Estate Planning Attorney | Knowing the Countable and Non-Countable Real Estate

If you are relying on Medicaid to pay for the long-term care of you or a loved one, it’s important to understand how your assets should be divided. Medicaid assets are composed of countable and non-countable assets.
An estate planning attorney will advise that the amount of your countable assets cannot exceed $2,000. Countable assets are broadly defined as anything that could potentially be used to pay for medical care. This includes things like a savings account or other bank accounts. Non-countable assets are things like your home or car that has no effect on your Medicaid application.
If you have more than $2,000 in countable assets, you will need to apply to convert your countable assets to non-countable. One way to convert your assets is to purchase large ticket items like purchasing a car or home that you’re renting. Personal property is usually always excluded from qualifying amounts. However, just because personal property is exempt doesn’t mean you should buy an extravagant car or home. An estate planning attorney will tell you that extravagant amounts of money spent is considered an investment, and therefore countable.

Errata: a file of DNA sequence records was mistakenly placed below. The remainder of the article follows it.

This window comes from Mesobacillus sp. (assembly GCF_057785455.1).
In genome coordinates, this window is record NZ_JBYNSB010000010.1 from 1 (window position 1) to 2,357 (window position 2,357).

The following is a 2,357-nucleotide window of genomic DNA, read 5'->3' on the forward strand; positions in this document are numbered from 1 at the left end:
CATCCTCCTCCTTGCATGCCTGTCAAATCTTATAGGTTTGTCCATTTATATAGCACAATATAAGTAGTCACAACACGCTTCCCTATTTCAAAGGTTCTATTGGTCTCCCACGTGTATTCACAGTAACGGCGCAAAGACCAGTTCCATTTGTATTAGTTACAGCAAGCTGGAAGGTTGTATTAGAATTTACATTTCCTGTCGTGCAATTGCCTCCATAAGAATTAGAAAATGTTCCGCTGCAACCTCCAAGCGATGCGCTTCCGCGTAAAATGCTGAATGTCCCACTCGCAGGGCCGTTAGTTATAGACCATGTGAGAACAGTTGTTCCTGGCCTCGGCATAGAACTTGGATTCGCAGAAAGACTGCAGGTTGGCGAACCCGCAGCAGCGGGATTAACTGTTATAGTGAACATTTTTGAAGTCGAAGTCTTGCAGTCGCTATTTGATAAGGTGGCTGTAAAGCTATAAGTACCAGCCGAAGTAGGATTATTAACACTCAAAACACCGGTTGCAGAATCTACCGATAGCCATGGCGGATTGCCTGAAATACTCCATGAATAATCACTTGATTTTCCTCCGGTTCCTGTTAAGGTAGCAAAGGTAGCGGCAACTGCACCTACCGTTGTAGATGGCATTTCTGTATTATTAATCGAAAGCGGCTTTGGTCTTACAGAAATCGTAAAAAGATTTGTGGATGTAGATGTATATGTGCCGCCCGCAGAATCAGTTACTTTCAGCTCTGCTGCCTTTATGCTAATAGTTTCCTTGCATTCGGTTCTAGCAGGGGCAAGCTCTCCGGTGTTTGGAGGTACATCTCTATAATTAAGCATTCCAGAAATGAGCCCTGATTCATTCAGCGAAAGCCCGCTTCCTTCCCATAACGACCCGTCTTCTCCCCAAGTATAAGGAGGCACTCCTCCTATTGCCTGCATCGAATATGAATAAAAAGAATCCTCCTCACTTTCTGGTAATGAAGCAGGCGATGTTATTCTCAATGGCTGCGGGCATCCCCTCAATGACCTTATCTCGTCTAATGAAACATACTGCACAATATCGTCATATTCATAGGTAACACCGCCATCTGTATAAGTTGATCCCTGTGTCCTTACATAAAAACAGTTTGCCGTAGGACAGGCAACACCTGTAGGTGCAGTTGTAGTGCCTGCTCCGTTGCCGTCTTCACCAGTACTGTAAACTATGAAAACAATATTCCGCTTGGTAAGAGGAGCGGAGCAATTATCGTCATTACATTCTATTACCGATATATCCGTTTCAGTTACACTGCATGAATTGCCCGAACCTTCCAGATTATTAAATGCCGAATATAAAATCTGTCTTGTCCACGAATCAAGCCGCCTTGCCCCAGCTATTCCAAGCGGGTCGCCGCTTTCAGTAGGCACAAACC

If you are interested in converting your countable assets to non-countable, you should consult with an estate planning attorney before making any drastic purchases. Each state is different with your capital gains, property, annuities, and taxes that allow you to apply for Medicaid. If your spouse is not applying for Medicaid, the community spouse resource allowance is $123,600. This allows the spouse not needing the care to continue to support themselves.
If you or a loved one are planning on applying for Medicaid, make sure to consult with an attorney beforehand. The Law Office of Michelangelo Mortellaro can help you along the way.  Contact us today for a free consultation!